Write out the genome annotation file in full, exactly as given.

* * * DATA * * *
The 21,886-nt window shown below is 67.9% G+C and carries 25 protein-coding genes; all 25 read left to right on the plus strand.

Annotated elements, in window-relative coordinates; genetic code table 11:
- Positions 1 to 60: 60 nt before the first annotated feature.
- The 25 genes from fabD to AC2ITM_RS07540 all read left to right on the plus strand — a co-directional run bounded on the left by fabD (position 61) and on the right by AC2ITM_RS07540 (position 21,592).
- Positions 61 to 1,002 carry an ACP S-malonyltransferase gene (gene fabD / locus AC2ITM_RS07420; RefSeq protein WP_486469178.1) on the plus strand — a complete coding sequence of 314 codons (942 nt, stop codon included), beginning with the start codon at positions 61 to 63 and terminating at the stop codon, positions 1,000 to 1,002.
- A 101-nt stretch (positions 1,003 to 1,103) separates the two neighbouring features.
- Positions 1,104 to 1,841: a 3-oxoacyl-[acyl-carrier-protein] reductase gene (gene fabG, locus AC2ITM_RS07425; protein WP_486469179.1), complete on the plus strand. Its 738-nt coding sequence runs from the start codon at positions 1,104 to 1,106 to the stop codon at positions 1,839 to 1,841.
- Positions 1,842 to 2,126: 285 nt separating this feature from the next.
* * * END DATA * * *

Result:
The 21,886-nt window shown below is 67.9% G+C and carries 25 protein-coding genes; all 25 read left to right on the plus strand.

Annotated elements, in window-relative coordinates; genetic code table 11:
- Positions 1 to 60: 60 nt before the first annotated feature.
- The 25 genes from fabD to AC2ITM_RS07540 all read left to right on the plus strand — a co-directional run bounded on the left by fabD (position 61) and on the right by AC2ITM_RS07540 (position 21,592).
- Positions 61 to 1,002 carry an ACP S-malonyltransferase gene (gene fabD / locus AC2ITM_RS07420; RefSeq protein WP_486469178.1) on the plus strand — a complete coding sequence of 314 codons (942 nt, stop codon included), beginning with the start codon at positions 61 to 63 and terminating at the stop codon, positions 1,000 to 1,002.
- A 101-nt stretch (positions 1,003 to 1,103) separates the two neighbouring features.
- Positions 1,104 to 1,841: a 3-oxoacyl-[acyl-carrier-protein] reductase gene (gene fabG, locus AC2ITM_RS07425; protein WP_486469179.1), complete on the plus strand. Its 738-nt coding sequence runs from the start codon at positions 1,104 to 1,106 to the stop codon at positions 1,839 to 1,841.
- Positions 1,842 to 2,126: 285 nt separating this feature from the next.